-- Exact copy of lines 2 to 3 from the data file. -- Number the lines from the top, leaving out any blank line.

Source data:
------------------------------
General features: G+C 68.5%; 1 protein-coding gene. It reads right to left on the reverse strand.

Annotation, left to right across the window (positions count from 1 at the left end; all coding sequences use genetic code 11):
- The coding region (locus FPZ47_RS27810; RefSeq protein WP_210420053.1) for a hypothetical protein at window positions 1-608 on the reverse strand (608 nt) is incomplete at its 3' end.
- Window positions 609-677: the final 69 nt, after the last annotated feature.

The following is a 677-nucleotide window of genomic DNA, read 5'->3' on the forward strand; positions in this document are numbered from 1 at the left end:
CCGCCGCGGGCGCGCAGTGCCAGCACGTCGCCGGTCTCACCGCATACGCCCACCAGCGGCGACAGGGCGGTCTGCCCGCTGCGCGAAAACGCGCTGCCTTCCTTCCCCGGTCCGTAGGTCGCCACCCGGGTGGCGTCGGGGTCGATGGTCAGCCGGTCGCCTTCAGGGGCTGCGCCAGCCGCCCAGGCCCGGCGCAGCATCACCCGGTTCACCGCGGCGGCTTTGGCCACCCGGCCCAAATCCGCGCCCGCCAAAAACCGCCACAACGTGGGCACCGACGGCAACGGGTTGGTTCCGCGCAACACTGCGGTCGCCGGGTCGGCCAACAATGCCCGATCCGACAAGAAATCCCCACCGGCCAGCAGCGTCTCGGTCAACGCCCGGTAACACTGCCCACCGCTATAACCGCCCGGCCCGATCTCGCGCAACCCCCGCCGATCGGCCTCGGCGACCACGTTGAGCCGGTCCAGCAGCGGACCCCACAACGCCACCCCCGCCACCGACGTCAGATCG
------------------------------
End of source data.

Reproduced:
Annotation, left to right across the window (positions count from 1 at the left end; all coding sequences use genetic code 11):
- The coding region (locus FPZ47_RS27810; RefSeq protein WP_210420053.1) for a hypothetical protein at window positions 1-608 on the reverse strand (608 nt) is incomplete at its 3' end.